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A Brief History of Big Data

By   /  December 14, 2017  /  No Comments

big dataBig Data has been described by some Data Management pundits (with a bit of a snicker) as “huge, overwhelming, and uncontrollable amounts of information.” In 1663, John Graunt dealt with “overwhelming amounts of information” as well, while he studied the bubonic plague, which was currently ravaging Europe. Graunt used statistics and is credited with being the first person to use statistical data analysis. In the early 1800s, the field of statistics expanded to include collecting and analyzing data.

The evolution of Big Data includes a number of preliminary steps for its foundation, and while looking back to 1663 isn’t necessary for the growth of data volumes today, the point remains that “Big Data” is a relative term depending on who is discussing it. Big Data to Amazon or Google is very different than Big Data to a medium-sized insurance organization, but no less “Big” in the minds of those contending with it.

Such foundational steps to the modern conception of Big Data involve the development of computers, smart phones, the internet, and sensory (Internet of Things) equipment to provide data. Credit cards also played a role, by providing increasingly large amounts of data, and certainly social media changed the nature of data volumes in novel and still developing ways. The evolution of modern technology is interwoven with the evolution of Big Data.

The Foundations of Big Data

Data became a problem for the U.S. Census Bureau in 1880. They estimated it would take eight years to handle and process the data collected during the 1880 census, and predicted the data from the 1890 census would take more than 10 years to process. Fortunately, in 1881, a young man working for the bureau, named Herman Hollerith, created the Hollerith Tabulating Machine. His invention was based on the punch cards designed for controlling the patterns woven by mechanical looms. His tabulating machine reduced ten years of labor into three months of labor.

In 1927, Fritz Pfleumer, an Austrian-German engineer, developed a means of storing information magnetically on tape. Pfleumer had devised a method for adhering metal stripes to cigarette papers (to keep a smokers’ lips from being stained by the rolling papers available at the time), and decided he could use this technique to create a magnetic strip, which could then be used to replace wire recording technology. After experiments with a variety of materials, he settled on a very thin paper, striped with iron oxide powder and coated with lacquer, for his patent in 1928.

During World War II (more specifically 1943), the British, desperate to crack Nazi codes, invented a machine that scanned for patterns in messages intercepted from the Germans. The machine was called Colossus, and scanned 5.000 characters a second, reducing the workload from weeks to merely hours. Colossus was the first data processor. Two years later, in 1945, John Von Neumann published a paper on the Electronic Discrete Variable Automatic Computer (EDVAC), the first “documented” discussion on program storage, and laid the foundation of computer architecture today.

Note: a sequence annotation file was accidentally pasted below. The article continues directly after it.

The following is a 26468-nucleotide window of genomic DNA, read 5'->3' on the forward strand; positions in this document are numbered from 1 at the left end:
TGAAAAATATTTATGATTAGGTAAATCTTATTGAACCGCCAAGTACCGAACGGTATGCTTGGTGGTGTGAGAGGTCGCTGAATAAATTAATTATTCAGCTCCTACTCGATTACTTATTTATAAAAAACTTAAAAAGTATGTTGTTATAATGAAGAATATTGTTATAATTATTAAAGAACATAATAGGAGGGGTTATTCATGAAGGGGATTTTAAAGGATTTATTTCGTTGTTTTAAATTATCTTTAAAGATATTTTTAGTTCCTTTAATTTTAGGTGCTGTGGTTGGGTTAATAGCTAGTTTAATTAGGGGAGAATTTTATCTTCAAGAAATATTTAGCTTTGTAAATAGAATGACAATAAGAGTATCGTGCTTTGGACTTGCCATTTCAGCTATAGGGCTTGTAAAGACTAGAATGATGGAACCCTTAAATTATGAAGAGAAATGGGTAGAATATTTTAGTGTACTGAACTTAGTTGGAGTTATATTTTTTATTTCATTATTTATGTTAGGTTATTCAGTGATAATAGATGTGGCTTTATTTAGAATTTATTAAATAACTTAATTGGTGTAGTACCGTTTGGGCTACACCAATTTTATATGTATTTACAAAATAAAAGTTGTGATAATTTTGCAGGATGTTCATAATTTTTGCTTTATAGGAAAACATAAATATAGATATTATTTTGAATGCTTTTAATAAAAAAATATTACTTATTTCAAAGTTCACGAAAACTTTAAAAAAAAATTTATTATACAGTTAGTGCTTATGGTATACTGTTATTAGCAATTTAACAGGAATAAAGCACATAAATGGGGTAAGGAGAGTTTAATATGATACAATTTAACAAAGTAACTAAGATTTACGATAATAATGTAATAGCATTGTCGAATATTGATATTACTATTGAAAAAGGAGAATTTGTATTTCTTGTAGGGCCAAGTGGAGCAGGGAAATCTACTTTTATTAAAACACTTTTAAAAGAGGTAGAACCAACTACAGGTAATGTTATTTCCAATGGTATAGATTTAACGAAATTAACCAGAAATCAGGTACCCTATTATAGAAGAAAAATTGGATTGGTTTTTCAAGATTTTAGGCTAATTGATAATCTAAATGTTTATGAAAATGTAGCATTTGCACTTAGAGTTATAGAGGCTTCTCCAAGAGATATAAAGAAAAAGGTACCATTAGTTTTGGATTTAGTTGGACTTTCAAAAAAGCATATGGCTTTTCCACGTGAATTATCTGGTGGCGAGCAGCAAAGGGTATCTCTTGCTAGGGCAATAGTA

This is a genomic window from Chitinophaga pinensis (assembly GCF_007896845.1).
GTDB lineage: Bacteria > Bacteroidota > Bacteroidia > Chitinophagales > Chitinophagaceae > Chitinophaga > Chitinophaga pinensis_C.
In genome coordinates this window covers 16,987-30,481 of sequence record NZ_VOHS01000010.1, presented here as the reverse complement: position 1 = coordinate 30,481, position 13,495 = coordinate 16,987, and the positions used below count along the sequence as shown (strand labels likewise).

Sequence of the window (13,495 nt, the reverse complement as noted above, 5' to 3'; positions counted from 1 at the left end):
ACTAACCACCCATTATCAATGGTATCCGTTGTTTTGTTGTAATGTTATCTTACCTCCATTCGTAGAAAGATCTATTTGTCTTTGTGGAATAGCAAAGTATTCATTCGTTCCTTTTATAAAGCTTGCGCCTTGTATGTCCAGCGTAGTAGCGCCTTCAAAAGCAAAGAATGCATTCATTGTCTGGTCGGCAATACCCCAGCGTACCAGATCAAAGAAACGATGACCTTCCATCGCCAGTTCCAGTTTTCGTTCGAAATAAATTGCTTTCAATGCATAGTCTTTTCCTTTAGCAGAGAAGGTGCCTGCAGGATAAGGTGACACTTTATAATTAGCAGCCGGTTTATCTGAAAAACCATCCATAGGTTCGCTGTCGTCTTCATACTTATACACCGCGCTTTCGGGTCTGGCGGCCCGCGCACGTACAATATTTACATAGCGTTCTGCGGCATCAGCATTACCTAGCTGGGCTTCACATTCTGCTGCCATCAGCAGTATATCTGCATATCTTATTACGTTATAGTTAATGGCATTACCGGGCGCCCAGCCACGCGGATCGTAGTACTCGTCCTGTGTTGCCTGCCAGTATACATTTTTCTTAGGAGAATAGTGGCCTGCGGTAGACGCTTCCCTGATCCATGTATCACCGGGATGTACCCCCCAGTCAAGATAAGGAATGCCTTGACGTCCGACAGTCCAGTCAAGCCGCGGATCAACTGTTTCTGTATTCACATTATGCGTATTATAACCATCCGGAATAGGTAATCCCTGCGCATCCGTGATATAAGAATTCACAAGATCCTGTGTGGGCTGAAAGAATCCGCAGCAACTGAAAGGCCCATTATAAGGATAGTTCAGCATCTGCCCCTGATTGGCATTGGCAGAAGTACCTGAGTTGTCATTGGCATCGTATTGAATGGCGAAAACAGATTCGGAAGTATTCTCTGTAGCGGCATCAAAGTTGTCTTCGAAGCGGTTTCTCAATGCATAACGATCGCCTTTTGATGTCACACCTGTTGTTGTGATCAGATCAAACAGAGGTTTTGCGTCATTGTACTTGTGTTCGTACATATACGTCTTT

It is said these combined events prompted the “formal” creation of the United States’ NSA (National Security Agency), by President Truman, in 1952. Staff at the NSA were assigned the task of decrypting messages intercepted during the Cold War. Computers of this time had evolved to the point where they could collect and process data, operating independently and automatically.

The Internet Effect and Personal Computers

ARPANET began on Oct 29, 1969, when a message was sent from UCLA’s host computer to Stanford’s host computer. It received funding from the Advanced Research Projects Agency (ARPA), a subdivision of the Department of Defense. Generally speaking, the public was not aware of ARPANET. In 1973, it connected with a transatlantic satellite, linking it to the Norwegian Seismic Array. However, by 1989, the infrastructure of ARPANET had started to age. The system wasn’t as efficient or as fast as newer networks. Organizations using ARPANET started moving to other networks, such as NSFNET, to improve basic efficiency and speed. In 1990, the ARPANET project was shut down, due to a combination of age and obsolescence. The creation ARPANET led directly to the Internet.

In 1965, the U.S. government built the first data center, with the intention of storing millions of fingerprint sets and tax returns. Each record was transferred to magnetic tapes, and were to be taken and stored in a central location. Conspiracy theorists expressed their fears, and the project was closed. However, in spite of its closure, this initiative is generally considered the first effort at large scale data storage.

Personal computers came on the market in 1977, when microcomputers were introduced, and became a major stepping stone in the evolution of the internet, and subsequently, Big Data. A personal computer could be used by a single individual, as opposed to mainframe computers, which required an operating staff, or some kind of time-sharing system, with one large processor being shared by multiple individuals. After the introduction of the microprocessor, prices for personal computers lowered significantly, and became described as “an affordable consumer good.” Many of the early personal computers were sold as electronic kits, designed to be built by hobbyists and technicians. Eventually, personal computers would provide people worldwide with access to the internet.

In 1989, a British Computer Scientist named Tim Berners-Lee came up with the concept of the World Wide Web. The Web is a place/information-space where web resources are recognized using URLs, interlinked by hypertext links, and is accessible via the Internet. His system also allowed for the transfer of audio, video, and pictures. His goal was to share information on the Internet using a hypertext system. By the fall of 1990, Tim Berners-Lee, working for CERN, had written three basic IT commands that are the foundation of today’s web: